Harris v. University of Arizona Police Department et al

Filing 170

ORDERED that Defendants' Motion for Summary Judgment 127 is DENIED in part as to Defendant Jeffery Dellinger and GRANTED in part as to Defendants Stephen Placencia, Michael Pelton, Michael Krammes, and Stephanie Heivilin. The Clerk of Court should DISMISS with prejudice Defendants Placencia, Pelton, Krammes, and Heivilin. IT IS FURTHER ORDERED that, on or before 8/31/17, Plaintiff shall file a motion requesting appointment of pro bono counsel OR file a notice that he intends to represent himself at trial. IT IS FURTHER ORDERED that the 30-day deadline for filing the proposed pretrial order is VACATED. Signed by Magistrate Judge Lynnette C Kimmins on 8/14/17.(CKS)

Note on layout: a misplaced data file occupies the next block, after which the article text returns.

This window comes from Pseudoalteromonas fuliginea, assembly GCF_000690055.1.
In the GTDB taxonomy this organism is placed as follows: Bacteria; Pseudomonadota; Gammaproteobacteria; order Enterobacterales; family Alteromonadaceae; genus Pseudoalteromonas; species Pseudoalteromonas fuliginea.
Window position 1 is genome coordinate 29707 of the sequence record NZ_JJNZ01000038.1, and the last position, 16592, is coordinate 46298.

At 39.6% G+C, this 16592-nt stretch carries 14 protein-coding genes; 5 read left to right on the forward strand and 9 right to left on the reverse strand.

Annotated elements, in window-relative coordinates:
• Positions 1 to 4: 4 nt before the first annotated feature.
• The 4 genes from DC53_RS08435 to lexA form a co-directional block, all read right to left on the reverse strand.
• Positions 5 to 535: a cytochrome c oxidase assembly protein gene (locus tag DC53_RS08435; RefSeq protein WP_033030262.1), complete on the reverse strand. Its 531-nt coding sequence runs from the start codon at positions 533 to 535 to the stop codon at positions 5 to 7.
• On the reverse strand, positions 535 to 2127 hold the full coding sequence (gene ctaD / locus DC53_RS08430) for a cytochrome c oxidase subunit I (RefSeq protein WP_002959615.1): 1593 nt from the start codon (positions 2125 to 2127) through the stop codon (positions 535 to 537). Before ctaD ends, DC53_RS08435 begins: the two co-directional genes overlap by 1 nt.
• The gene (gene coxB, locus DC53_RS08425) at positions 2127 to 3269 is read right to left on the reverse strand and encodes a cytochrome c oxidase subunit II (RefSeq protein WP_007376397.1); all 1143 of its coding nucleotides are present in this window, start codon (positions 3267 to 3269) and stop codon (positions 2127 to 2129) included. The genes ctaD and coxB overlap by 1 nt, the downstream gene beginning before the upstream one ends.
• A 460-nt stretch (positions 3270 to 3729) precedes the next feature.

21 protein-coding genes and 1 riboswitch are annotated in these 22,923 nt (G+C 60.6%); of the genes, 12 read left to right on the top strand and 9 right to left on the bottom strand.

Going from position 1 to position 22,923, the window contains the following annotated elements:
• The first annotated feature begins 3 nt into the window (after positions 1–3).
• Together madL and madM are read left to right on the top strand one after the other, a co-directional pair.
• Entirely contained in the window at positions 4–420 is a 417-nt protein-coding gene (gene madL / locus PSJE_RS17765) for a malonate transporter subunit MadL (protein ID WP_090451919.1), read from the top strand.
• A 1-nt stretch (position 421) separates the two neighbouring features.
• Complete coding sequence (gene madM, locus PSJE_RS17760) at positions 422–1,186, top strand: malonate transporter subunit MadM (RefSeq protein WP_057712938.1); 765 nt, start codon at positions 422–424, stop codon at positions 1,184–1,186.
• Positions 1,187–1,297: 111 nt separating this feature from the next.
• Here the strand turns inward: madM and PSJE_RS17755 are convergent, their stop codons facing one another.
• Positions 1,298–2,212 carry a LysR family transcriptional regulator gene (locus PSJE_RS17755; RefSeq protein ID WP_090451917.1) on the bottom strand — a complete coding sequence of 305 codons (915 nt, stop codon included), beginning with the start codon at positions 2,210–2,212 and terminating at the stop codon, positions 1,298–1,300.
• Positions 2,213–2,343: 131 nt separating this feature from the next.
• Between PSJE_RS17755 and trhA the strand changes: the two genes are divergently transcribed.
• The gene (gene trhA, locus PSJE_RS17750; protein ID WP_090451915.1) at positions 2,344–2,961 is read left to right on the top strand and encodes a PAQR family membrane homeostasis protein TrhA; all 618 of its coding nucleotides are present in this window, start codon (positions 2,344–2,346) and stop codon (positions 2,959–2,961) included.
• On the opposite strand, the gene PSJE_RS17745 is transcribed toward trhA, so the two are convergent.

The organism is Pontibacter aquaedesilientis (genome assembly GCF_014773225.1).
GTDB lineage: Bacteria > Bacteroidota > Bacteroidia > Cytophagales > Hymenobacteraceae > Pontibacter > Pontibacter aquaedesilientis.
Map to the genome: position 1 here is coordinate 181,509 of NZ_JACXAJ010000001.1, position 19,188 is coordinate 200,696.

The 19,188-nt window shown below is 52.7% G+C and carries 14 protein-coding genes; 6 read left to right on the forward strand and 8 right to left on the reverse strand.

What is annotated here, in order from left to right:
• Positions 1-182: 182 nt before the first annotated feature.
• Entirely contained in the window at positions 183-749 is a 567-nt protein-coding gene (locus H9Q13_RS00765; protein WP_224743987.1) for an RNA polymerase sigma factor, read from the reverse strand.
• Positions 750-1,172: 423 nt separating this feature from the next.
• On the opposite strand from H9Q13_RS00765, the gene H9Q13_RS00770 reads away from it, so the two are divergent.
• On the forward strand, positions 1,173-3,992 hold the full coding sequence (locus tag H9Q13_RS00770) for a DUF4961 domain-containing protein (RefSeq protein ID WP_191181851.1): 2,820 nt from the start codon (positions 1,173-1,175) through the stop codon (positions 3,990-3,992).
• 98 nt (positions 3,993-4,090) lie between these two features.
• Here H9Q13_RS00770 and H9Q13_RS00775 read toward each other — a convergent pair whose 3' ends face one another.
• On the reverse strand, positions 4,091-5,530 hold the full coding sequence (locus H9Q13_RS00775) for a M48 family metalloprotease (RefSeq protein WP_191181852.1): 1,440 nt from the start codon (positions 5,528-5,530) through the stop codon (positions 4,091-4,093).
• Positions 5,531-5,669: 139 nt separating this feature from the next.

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1 WO 2 3 4 5 6 IN THE UNITED STATES DISTRICT COURT 7 FOR THE DISTRICT OF ARIZONA 8 9 Deyoe R. Harris, No. CV-14-02453-TUC-LCK Plaintiff, 10 ORDER 11 v. 12 University of Arizona Police Department, et al., 13 14 15 16 17 18 19 20 21 22 23 24 25 26 27 28 Defendants. Pending before the Court is City Defendants’ Motion for Summary Judgment with accompanying statement of facts. (Docs. 127, 128.) Plaintiff Deyoe Harris responded to the motion and statement of facts. (Docs. 137, 140, 151.) Defendants replied. (Doc. 153.) The Court denies summary judgment to Defendant Dellinger because there is a genuine issue of material fact precluding qualified immunity. The Court grants summary judgment to Defendants Pelton, Placencia, Krammes, and Heivilin. SUMMARY JUDGMENT STANDARD In deciding a motion for summary judgment, the Court views the evidence and all reasonable inferences therefrom in the light most favorable to the party opposing the motion. See Anderson v. Liberty Lobby, Inc., 477 U.S. 242, 255 (1986); Eisenberg v. Ins. Co. of N. Am., 815 F.2d 1285, 1289 (9th Cir. 1987). Summary judgment is appropriate if the pleadings and supporting documents “show that there is no genuine issue as to any material fact and that the moving party is entitled to judgment as a matter of law.” Fed. R. Civ. P. 56(c); Celotex Corp. v. Catrett, 477 U.S. 317, 322 (1986). Material facts are those 1 “that might affect the outcome of the suit under the governing law.” Anderson, 477 U.S. 2 at 248. A genuine issue exists if “the evidence is such that a reasonable jury could return 3 a verdict for the nonmoving party.” Id. 4 FACTS 5 Source of Facts upon Which the Court Relies 6 Harris submitted a response to Defendants’ enumerated facts in support of the 7 motion for summary judgment. (Doc. 140.) Harris’s document does not identify any 8 genuine issues of fact. Harris fails to cite to record evidence to dispute particular facts. 9 Rather, he cites what he considers contradictions in officer testimony as a basis to 10 undermine all of Defendants’ evidence. The Court cannot resolve credibility disputes on 11 summary judgment. See Anderson, 477 U.S. at 256. Further, most of the statements upon 12 which Harris relies do not undermine the facts as set forth by Defendants. For example, 13 Harris disputes the entirety of witness Holly Hall’s testimony for non-material 14 inconsistencies – she testified to speaking with one officer but some of the officers 15 indicate two or three of them were present. (Doc. 140 at 2-3.) Such minor discrepancies 16 do not undermine Hall’s testimony for purposes of summary judgment. 17 Harris filed a subsequent document in which he set forth his own version of the 18 facts. (Doc. 151.) First, Defendants object to this document as untimely, because it was 19 filed after the dispositive motion deadline. Harris does not cast this document as a motion 20 for summary judgment but as a supplemental response to Defendants’ motion for 21 summary judgment. Defendants filed their motion for summary judgment on April 12, 22 2017. (Doc. 127.) Harris had thirty days to respond to the motion. LRCiv 56.1(d). His 23 initial response was filed on April 17, and the supplement was filed on April 26, both 24 well within the thirty-day deadline and prior to Defendants’ May 2 reply brief. Second, 25 Defendants object to the document as merely conclusory allegations insufficient to 26 oppose a motion for summary judgment. The Court disagrees. In paragraphs 5-17 and 19- 27 30, Harris sets forth in detail his version of the events of March 6, 2013. (Doc. 151 at 4- 28 5.) Although not submitted as a formal affidavit, the document is signed by Harris and -2- 1 identified as his version of the facts (Doc. 151). See Lew v. Kona Hosp., 754 F.2d 1420, 2 1423 (9th Cir. 1985) (construing the opposing party’s papers more liberally than the 3 movant). Under the Local Rules of the District, a party shall set forth any additional facts 4 that he believes establish a genuine issue of fact. LRCiv 56.1(b)(2). A detailed personal 5 affidavit of the party is sufficient to dispute a motion for summary judgment. See United 6 States v. 1 Parcel of Real Property, Lot 4, Block 5 of Eaton Acres, 904 F.2d 487, 491 (9th 7 Cir. 1990). Therefore, to the extent Harris’s factual assertions in this document contradict 8 the facts as set forth by Defendants, the Court relies upon Harris’s version and all 9 reasonable inferences are drawn in his favor. See LaLonde v. Cty. of Riverside, 204 F.3d 10 947, 953-54 & n.10 (9th Cir. 2000); Mattos v. Agarano, 661 F.3d 433, 439 (9th Cir. 11 2011). The Court does not include or rely upon Harris’s conclusory allegations or his 12 legal conclusions. 13 Facts the Court Relied Upon in Deciding the Motion for Summary Judgment 14 On March 6, 2013, Harris had a mid-term exam at the University of Arizona with 15 Professor Jenann Ishmael. (PSOF ¶ 5; Doc. 115-1 at 2.) He went to Café Passe (415 16 North 4th Avenue) for a coffee before his test. (PSOF ¶ 6.) Harris forgot cash at his 17 apartment (333 West Drachman Road) and attempted to convince the young lady at the 18 counter “MAYBE LOUDLY” to give him the coffee for free because he was a frequent 19 customer. (PSOF ¶ 7.) She told Harris that he should have gotten a card punched; he told 20 her that he would be back after getting some money from home. (PSOF ¶ 8.) 21 The parties’ facts are in dispute as to what happened at the café that day. The 22 Court accepts Harris’s version of the facts. However, Holly Hall, an employee of the 23 café, reported a different version of events to the police. Her version remains relevant 24 because Harris has not disputed that Hall provided the police with her version of events. 25 On March 6, 2013, a barista at Café Passe named Holly Hall noticed that her 26 regular customer named Deyoe Harris looked messy and dirty and was acting strangely - 27 babbling to himself about meeting with God and needing to go to a place to meet God. 28 (Doc. 128, R-004:7-11, 17 to R-005:7.) At first she thought Harris was joking but then -3- 1 she realized Harris was either on drugs or having a mental illness episode. (R-005:6-15; 2 R-006: 9-15.) Hall then told Harris to leave. (R-005:16.) Harris slammed his hand down 3 on the counter in a frantic manner yelling at her to make him his drink and that he needed 4 to go meet God. (R-005:16-20.) Harris moved toward the corner of the counter and 5 started to climb over the counter reaching and swinging around her, but he lost his 6 balance and fell onto the counter. Hall screamed for him to get out. (R-005:21 to R-006:2, 7 R-006:20-23.) Harris got off the counter, walked toward the door, ran straight into the 8 screen door, and then backed up, opened up the screen door and walked out. (R- 006:3- 9 8.) A short time later, Hall flagged down a Tucson Police Department (TPD) bike police 10 officer (Pelton) and told him what had happened and that he should find Harris because 11 he was being violent and dangerous. (R-006:24 to R-007:6, 7:9-19; R-018 ¶¶ 3, 4; R-021 12 ¶ 1.) Police officers checked the area with negative results. (R-021 ¶ 1.) 13 Contemporaneously, Andrew Aragon was unloading equipment from a delivery 14 truck parked in the middle of 4th Avenue, near his place of work, 802 North 4th Avenue. 15 (R-009:6-9; R-010.) When a male (later identified as Harris) came around the truck, 16 yelling and screaming obscenities. Harris asked Aragon if he had a gun because he was 17 going to kill someone. (R-011:4-10, 13-18.) As Harris walked away, Aragon noticed that 18 he appeared angry, yelling and screaming at cars while walking alternatively in the street 19 and on the sidewalk. (R-013:15-19.) Aragon got the impression that the man was having 20 mental health issues and was a danger to others because he was asking for a gun. (R- 21 014:2-11; R-015:4-7.) At 11:59 a.m., Aragon called 911 reporting that a man was 22 walking in the road and screaming saying he wants a gun to kill people. Aragon described 23 the man as a white male in his 20s, long hair, beard, brown shirt, back pack, and flip flops 24 who appeared to be on something. (R-016.) Officer Pelton responded and spoke with 25 Aragon. Aragon told Pelton that a male walked up to him and appeared to be on drugs 26 and stated, “I need a gun.” Aragon told the man that he didn’t have a gun. The man got 27 more agitated and walked north in the middle of 4th Avenue and began hitting himself in 28 the head and yelling at cars driving by him. (R-018 ¶ 1.) Officers Pelton, Placencia, and -4- 1 Allen approached 4th Avenue and 6th Street on bicycles and Pelton could hear a man 2 yelling who matched the description. Police later identified the man as Deyoe Harris. (R- 3 018 ¶ 2; R-021 ¶ 2; R-023 ¶ 1.) 4 While walking north on 4th Avenue (around Delectables), two TPD officers on 5 bikes stopped Harris. They asked him where he was going. He explained his schedule and 6 where he was going and told them if they didn’t have a compelling reason to hold him 7 that he was executing his right to leave. (PSOF ¶ 9.) They let Harris go and he proceeded 8 to 333 West Drachman Road via 5th Street. (PSOF ¶ 10.) As Harris came to the next 9 north-south street, Herbert, a cop car pulled into the intersection and got out of the car. 10 (PSOF ¶ 11.) Harris approached with his hands up trying to explain that he had just 11 spoken to two officers with his hands up. (PSOF ¶ 12.) The officer started to yell at 12 Harris and as Harris stopped with his hands in the air, the officer went for his hip. (PSOF 13 ¶ 13.) Harris turned and ran, taking off his backpack as he ran back toward 4th Avenue 14 (PSOF ¶ 14.) As Harris ran, he heard two pieces of metal hit the ground and turned 15 around with his hands up to discover the officer out of the car with his hands on his taser 16 looking at him. (PSOF ¶ 15.) Harris kept his hands up trying to communicate with the 17 officer but within a second he was knocked out from behind. (PSOF ¶ 16.) Harris woke 18 up in cuffs on his hands and feet and a white bag on his face. (PSOF ¶ 17.) 19 Harris states that he was shocked in the back several times while on the ground 20 and the force stood him up and broke the seam of his shoes. (PSOF ¶¶ 19, 20.) This 21 assertion by Harris is contradicted by the record of Officer Dellinger’s taser. The TASER 22 X26, serial number X00666884, used by Dellinger during this incident has an internal 23 data recording system which cannot be altered. (R-054 ¶ 4; R-055 ¶ 6.) The record shows 24 Dellinger’s taser was deployed three times on March 6, 2013: at 12:09:13 for 3 seconds, 25 at 12:09:34 for 6 seconds, and at 12:09:42 for 5 seconds. (R-055 ¶ 8; R-056.) 26 Officer Dellinger and Harris agree that the weapon was fired one time without 27 making full contact with Harris. (PSOF ¶ 15; R-021.) Officer Dellinger states that he 28 fired a second time, making contact with Harris’s back. (R-021, R-027.) The Court -5- 1 accepts this assertion by Officer Dellinger. Although Harris suggests he was facing 2 Dellinger, he asserts he was “knocked out” from behind. Because these two statements 3 agree in material part, the Court accepts Officer Dellinger’s statement that the second 4 firing of the taser was at a distance in dart mode. Additionally, Harris points out that two 5 taser cartridges were collected at the scene; this corroborates Officer Dellinger’s account 6 that he used the taser twice in dart mode and made contact with Harris’s back. (Doc. 29-1 7 at 3-4). See Mattos, 661 F.3d at 443 (explaining that a cartridge is used only when the 8 taser is in dart mode and the cartridge is removed when used in stun mode). This leaves 9 only one other recorded use of the taser. Harris stated he was stunned in the back, while 10 Officer Dellinger testified he stunned Harris in the calf. (PSOF ¶ 19; R-027 ¶ 7.) Thus, 11 there is agreement that the taser was used against Harris in stun mode one time while he 12 was on the ground. 13 Heivilin and Krammes restrained Harris with the Total Appendage Restraint 14 Procedure (TARP) and placed a spit sock on his head to avoid contact with the fluids 15 coming from his mouth and nose. (R-021, R-023, R-034.) The Total Appendage Restraint 16 Procedure (TARP) is the simultaneous securing of a person’s arms and legs. The arms are 17 restrained with handcuffs while the legs are restrained at the ankle using a hobble or ripp 18 restraint device. The leg restraint is then clipped to the handcuffs. (R-062 ¶ 2.) Officers 19 placed Harris face-down on the ground. (R-023; R-038.) 20 At about 12:13 p.m., Tucson Fire Department personnel arrived at the scene and 21 evaluated Harris. (R-043.) The officers explained how transportation would go, with 22 which Harris complied completely. (PSOF ¶ 21.) Harris’s legs were wrapped in sheets, 23 the shackles on his feet removed, and he was put into the back of the ambulance. (PSOF 24 ¶ 22.) Harris was transported to Banner South hospital. (PSOF ¶ 23.) Harris was 25 repeatedly asked if he was on “spice” which he denied; he states that the reports 26 indicating that he admitted using spice are false. Harris states he was sober for his 27 midterm later that day. (PSOF ¶¶ 24, 28.) 28 -6- 1 2 3 The UMC South Campus (Banner South) medical reports of Harris’s condition are summarized as follows: 20 • At 1:37 p.m., Dr. Thomas wrote, “[a]t this time, the patient continues to say he smoked spice.” At this time, the patient states he is being “chased from LA,” he states his “heart hurts because of a girl,” and he states he has “hallucinations related to his vision quest.” He only states he has pain in his feet from running outside. (R-046) • At 2:00 p.m., “blisters on both feet occurred when he was running from police.” (R-047) • At 2:47 p.m., “pt talking about heaven and hell rambling and picking at scabs on feet = observed eating blister.” Patient told medic “they are coming for him and if (medic) will assist him take out a couple of them before they kill him.” (R-047) • 2:32 p.m., “pt currently sleeping with eyes closed…” • The differential diagnosis was: depression, acute psychosis, polysubstance abuse, drug/ETOH withdrawal, bipolar disorder, suicidal ideation. (R-049) • Patient denies any physical complaints except foot pain, the patient has abrasions to bilateral feet, no signs of boney injury or trauma. The patient was agitated and there was concern patient was a danger to himself and others. (R-049) • The clinical impression was: spice use, acute psychosis, tachycardia, resolved. (R-049) • Patient will be evaluated by psychiatry as there is concern the patient is acutely psychotic for psychiatric reasons versus substance abuse. (R-049) • Psychiatric: The patient is positive for psychosis, visual hallucinations, and auditory hallucinations. (R-050) • At 3:32 p.m., he was reported to be sleeping. (R-047) • At 8:00 p.m., he said he had been under the influence of marijuana when he was brought in by the police. (R-047) • At 9:22 p.m., he was discharged following an evaluation by the Psychiatry department who stated he was not a danger to himself. (R-052) 21 The hospital lab results were positive for cannabinoids and negative for amphetamines, 22 barbiturates, benzodiazepines, cocaine metabolite, opiates, and phencyclidine. (Doc. 29-1 23 at 28.) Harris was released under his own recognizance and slept on the hospital property 24 until the sun came up and he could get on a bus home. (PSOF 30.) 4 5 6 7 8 9 10 11 12 13 14 15 16 17 18 19 25 Defendants’ version of the contact between Harris and the officers stands in stark 26 contrast to that offered by Harris. Defendants state Harris was non-compliant and 27 combative throughout the entirety of the interaction with the police. (Doc. 127 at 2-4.) As 28 stated above, the Court must look at the facts in the most favorable light to Plaintiff in -7- 1 addressing the motion for summary judgment. This decision has no bearing on the 2 manner in which a jury might interpret the facts at the time of trial. 3 DISCUSSION 4 Defendants argue they did not use excessive force against Harris and that, 5 alternatively, they are entitled to qualified immunity because the law was not clearly 6 established. Additionally, Defendants Pelton, Placencia, Krammes, and Heivilin argue 7 that Harris has not established any liability on their part. 8 INDIVIDUAL DEFENDANTS 9 Four of the individual defendants, Pelton, Placencia, Krammes, and Heivilin, 10 argue that Harris failed to connect their conduct with his alleged injuries. In response, 11 Harris alleges only that he has established each of these officers’ accounts as false; 12 therefore, his version of the facts ought to be honored. (Doc. 137 at 16-17; Doc. 140 at 13 26-27.) With respect to Officer Krammes, Harris also alleges that he is responsible for 14 excessive force by association with the other officers. (Doc. 137 at 17; Doc. 140 at 27.) 15 For liability under § 1983, there must be individual personal participation in the 16 alleged deprivation of the constitutional right, it is not enough that the person was present 17 or part of a group. See Jones v. Williams, 297 F.3d 930, 935 (9th Cir. 2002); Taylor v. 18 List, 880 F.2d 1040, 1045 (9th Cir. 1989). In taking Harris’s facts in the light most 19 favorable to him, the only use of force he describes as excessive is Officer Dellinger’s 20 use of a taser. Harris’s allegations that the other officers were dishonest are entirely 21 separate from the alleged constitutional violation arising from the use of excessive force, 22 the claim before this Court. Defendants Pelton, Placencia, Krammes, and Heivilin have 23 established that there is not a material factual dispute and they did not use excessive force 24 against Harris. The Court will grant summary judgment as to these Defendants. 25 QUALIFIED IMMUNITY 26 Government officials enjoy qualified immunity from civil damages unless their 27 conduct violates “clearly established statutory or constitutional rights of which a 28 reasonable person would have known.” Harlow v. Fitzgerald, 457 U.S. 800, 818 (1982). -8- 1 In deciding if qualified immunity applies, the Court must determine: (1) whether the facts 2 alleged show the defendant’s conduct violated a constitutional right; and (2) whether that 3 right was clearly established at the time of the violation. Pearson v. Callahan, 555 U.S. 4 223, 230–32, 235–36 (2009). 5 Did Defendant Dellinger Use Excessive Force? 6 An excessive force claim in the context of an investigatory stop of a person is 7 analyzed under the Fourth Amendment. Graham v. Connor, 490 U.S. 386, 394 (1989). 8 The relevant question when assessing the force used to affect the “seizure” of a person is, 9 “whether the officers’ actions are ‘objectively reasonable’ in light of the facts and 10 circumstances confronting them, without regard to the underlying intent or motivation.” 11 Id. at 397. The officer’s actions are to “be judged from the perspective of a reasonable 12 officer on the scene, rather than with the 20/20 vision of hindsight.” Id. at 396. 13 Evaluation of the reasonableness of the use of force “requires a careful balancing of ‘the 14 nature and quality of the intrusion on the individual’s Fourth Amendment interests’ 15 against the countervailing governmental interests at stake.” Id. (quoting Tennessee v. 16 Garner, 471 U.S. 1, 8 (1985)). 17 The use of a taser in dart mode is considered an intermediate, “significant level of 18 force.” See Bryan v. MacPherson, 630 F.3d 805, 810-11 (9th Cir. 2010). The Ninth 19 Circuit has not classified the level of force employed by a taser in stun mode. Mattos, 661 20 F.3d at 443. However, as the taser was used on Harris in both dart mode and stun mode, 21 the Court finds a significant level of force was employed against Harris. See Marquez v. 22 City of Phoenix, 693 F.3d 1167, 1174 (9th Cir. 2012) (finding considerable use of force 23 when taser deployed multiple times in both dart mode and stun mode). 24 In assessing the government interest in use of the force, the Court must consider 25 the totality of circumstances as relevant to a particular case, including: the severity of the 26 crime at issue, whether the person is an immediate threat to the officers or others’ safety, 27 and whether the person actively resists or attempts to evade the officers. See Graham, 28 490 U.S. at 396; Franklin v. Foxworth, 31 F.3d 873, 876 (9th Cir. 1994). There is no -9- 1 dispute that the officers had information, prior to making contact with Harris, to support a 2 belief that Harris could be a danger to himself or others.1 However, the fact that the 3 officers were investigating a potentially “emotionally disturbed” individual rather than 4 the commission of a serious crime diminishes the government’s interest in using force. 5 See Deorle v. Rutherford, 272 F.3d 1272, 1282-83 (9th Cir. 2001).2 Accepting Harris’s 6 version of the facts, once the officers approached Harris he was not combative and spoke 7 to them with his hands raised. Under Harris’s factual scenario, he posed no threat to the 8 officers and offered no active resistance. Defendants offered no evidence that Harris was 9 armed. Harris began to run only when he believed the officer was drawing a weapon. An 10 additional factor to consider is that Officer Dellinger failed to warn Harris that 11 deployment of the taser was imminent.3 See id. at 1283-84 (holding that warnings should 12 be given when feasible); Bryan, 630 F.3d at 831. Under these circumstances, a jury 13 certainly could find that the use of a taser was not reasonable because the level of force 14 was excessive compared to the government interests at stake. See Smith v. City of Hemet, 15 394 F.3d 689, 702 (9th Cir. 2005) (noting the most important factor in the use of force is 16 whether the person is an immediate threat to the officers’ or others’ safety) (quoting 17 Chew v. Gates, 27 F.3d 1432, 1441 (9th Cir. 1994)). 18 19 20 21 22 23 24 25 26 27 1 In their motion for summary judgment, Defendants state this as their intent in stopping Plaintiff. (Doc. 127 at 9.) They also state that they had probable cause to arrest him for misdemeanor disorderly conduct and assault. (Id.) 2 Defendants submitted a Notice of Supplemental Authority alerting the Court to the Sixth Circuit case of Estate of Hill by Hill v. Miracle, 853 F.3d 306 (2017). (Doc. 162.) In Hill, the court proposed a distinct test for determining whether an officer’s actions were reasonable when dealing with a person facing a medical emergency rendering him irrational. Id. at 314. Accepting the facts in the light most favorable to Plaintiff, when the officers encountered Plaintiff he was not experiencing a medical emergency or behaving irrationally. Further, the Ninth Circuit has declined to apply a separate excessive force test for individuals that are mentally ill rather than serious criminals. See Hughes v. Kisela, 862 F.3d 775, 781 (9th Cir. 2017) (citing Bryan, 630 F.3d at 829); Deorle, 272 F.3d at 1283. 3 28 Officer Dellinger called out “taser, taser, taser” to advise the other officers and then fired. (Doc. 128, R-021, R-027.) There is no evidence any officer warned Plaintiff that a taser would be fired if he did not act in a certain manner. - 10 - 1 Defendants do not argue they are entitled to summary judgment based on Harris’s 2 version of the facts. (Doc. 153 at 3.) Rather, they argue that Harris’s version of events 3 and his state of mind is refuted by the medical records from that day, in which the doctors 4 diagnosed psychosis, visual hallucinations, and auditory hallucinations.” (Id.) While this 5 may be powerful evidence for the jury, a medical examination conducted more than an 6 hour after the police interaction concluded does not compel, as a matter of law, a finding 7 on the reasonableness of the officers’ actions. As the Ninth Circuit has repeatedly held, 8 the reasonableness of the use of force is ordinarily a question for the jury. Liston v. Cty. 9 of Riverside, 120 F.3d 965, 976 n.10 (9th Cir. 1997); see also Santos v. Gates, 287 F.3d 10 846, 853 (9th Cir. 2002) (“Because [the excessive force inquiry] nearly always requires a 11 jury to sift through disputed factual contentions, and to draw inferences therefrom, we 12 have held on many occasions that summary judgment or judgment as a matter of law in 13 excessive force cases should be granted sparingly.”) Here, there remain significant 14 questions of fact about the severity of the threat posed by Harris; therefore, the Court 15 cannot grant summary judgment to Officer Dellinger on the reasonableness of his actions. 16 Hughes, 862 F.3d at 782. 17 Was the Right Clearly Established? 18 The Court moves to the second element of a qualified immunity analysis, whether 19 the use of excessive force in the circumstances was clearly established such that a 20 reasonable officer would have known his actions were unlawful. The qualified immunity 21 inquiry “must be undertaken in light of the specific context of the case, not as a broad 22 general proposition.” Brosseau v. Haugen, 543 U.S. 194, 198 (2004) (quoting Saucier v. 23 Katz, 533 U.S. 194, 201 (2001)). For qualified immunity purposes, “the contours of the 24 right must be sufficiently clear that at the time the allegedly unlawful act is [under]taken, 25 a reasonable official would understand that what he is doing violates that right,” and “in 26 the light of pre-existing law the unlawfulness must be apparent.” Mendoza v. Block, 27 27 F.3d 1357, 1361 (9th Cir. 1994) (quotations omitted). Therefore, regardless of whether 28 the constitutional violation occurred, the officer should prevail if the right asserted by the - 11 - 1 plaintiff was not “clearly established” or the officer could have reasonably believed that 2 his particular conduct was lawful. Romero v. Kitsap Cty., 931 F.2d 624, 627 (9th Cir. 3 1991). The Ninth Circuit has recently emphasized that “[a]lthough a plaintiff need not 4 find ‘a case directly on point, . . . existing precedent must have placed the . . . 5 constitutional question beyond debate.’” Hamby v. Hammond, 821 F.3d 1085, 1091 (9th 6 Cir. 2016) (quoting Ashcroft v. al-Kidd, 563 U.S. 731, 741 (2011)); see also City & Cty. 7 of San Fran. v. Sheehan, — U.S. — ,135 S. Ct. 1765, 1775-76 (2015) (“We have 8 repeatedly told courts—and the Ninth Circuit in particular—not to define clearly 9 established law at a high level of generality.”). Thus, “a plaintiff must prove that 10 ‘precedent on the books’ at the time the officials acted ‘would have made clear to [them] 11 that [their actions] violated the Constitution.’” Hamby, 821 F.3d at 1091 (quoting Taylor 12 v. Barkes, —U.S. —, 135 S. Ct. 2042, 2044 (2015)). In evaluating qualified immunity the 13 Court looks at the law clearly established as of the incident, which occurred in March 14 2013; therefore, cases decided after that date are not instructive.4 15 Prior to 2008, it was clearly established that using a taser in dart mode is excessive 16 against a person for mere passive resistance. Gravelet-Blondin v. Shelton, 728 F.3d 1086, 17 1093-94 (9th Cir. 2013). In 2010, the Ninth Circuit held that using a taser in dart mode 18 against a stationary unarmed individual (who appeared mentally disturbed but not 19 violent) at a distance such that he did not pose an immediate threat was excessive to 20 effectuate an arrest for misdemeanor offenses. Bryan, 630 F.3d at 832 (finding there were 21 other less intrusive alternatives to affect the arrest). In 2011, it was clearly established 22 that using a taser in dart mode was excessive against a non-violent domestic violence 23 victim that posed no threat to the officers and, at most, minimally resisted the arrest of 24 her partner. Mattos, 661 F.3d at 451-52. It also was clearly established in 2011 that using 25 4 26 27 28 Plaintiff relies heavily in his filings on the case of Estate of Armstrong ex rel. Armstrong v. Village of Pinehurst, 810 F.3d 892 (4th Cir. 2016). That case involved the 2011 tasing of a mentally ill man who was stationary and non-violent. Id. at 900-02. That court determined the officers used excessive force under the circumstances; however, the court found the officers were entitled to qualified immunity. Id. at 909. Because this case was not decided until 2016, several years after the 2013 incident at issue in this case, it is not relevant to this Court’s analysis. - 12 - 1 a taser in stun mode was excessive when applied to a pregnant individual being arrested 2 for minor offenses who resisted getting out of the car but was not a potential threat to the 3 officers. Id. at 444-46. Here, taking the facts in the light most favorable to Harris, he was 4 cooperative and not offering resistance. Based on the state of the law in 2013, an officer 5 could not have believed in those circumstances that it was reasonable to use a taser on 6 Harris in dart mode and stun mode. Therefore, Officer Dellinger is not entitled to 7 qualified immunity at the summary judgment stage. The application of qualified 8 immunity in this case will turn on the facts as determined by a jury. 9 CONCLUSION 10 The Court grants summary judgment to Defendants Placencia, Pelton, Krammes, 11 and Heivilin because they have established that there is no genuine question of fact that 12 they did not personally participate in any use of excessive force against Harris. Because 13 genuine issues of material fact exist as to whether Harris was combative or calm and 14 acting without resistance when approached by the police, Defendant Dellinger is not 15 entitled to summary judgment on either Harris’s excessive force claim or the issue or 16 qualified immunity. 17 The next step in this case is preparation for trial against Defendant Dellinger. If 18 Harris would like the Court to seek counsel to represent him pro bono for trial, he should 19 file a motion making that request. 20 Accordingly, 21 IT IS ORDERED that Defendants’ Motion for Summary Judgment (Doc. 127) is 22 DENIED in part as to Defendant Jeffery Dellinger and GRANTED in part as to 23 Defendants Stephen Placencia, Michael Pelton, Michael Krammes, and Stephanie 24 Heivilin. The Clerk of Court should DISMISS with prejudice Defendants Placencia, 25 Pelton, Krammes, and Heivilin. 26 IT IS FURTHER ORDERED that, on or before August 31, 2017, Plaintiff shall 27 file a motion requesting appointment of pro bono counsel OR file a notice that he intends 28 to represent himself at trial. - 13 - 1 IT IS FURTHER ORDERED that the 30-day deadline for filing the proposed 2 pretrial order is VACATED. After the matter of Plaintiff’s representation is resolved, the 3 Court will set a schedule for the remaining pretrial events. 4 Dated this 14th day of August, 2017. 5 6 7 8 9 10 11 12 13 14 15 16 17 18 19 20 21 22 23 24 25 26 27 28 - 14 -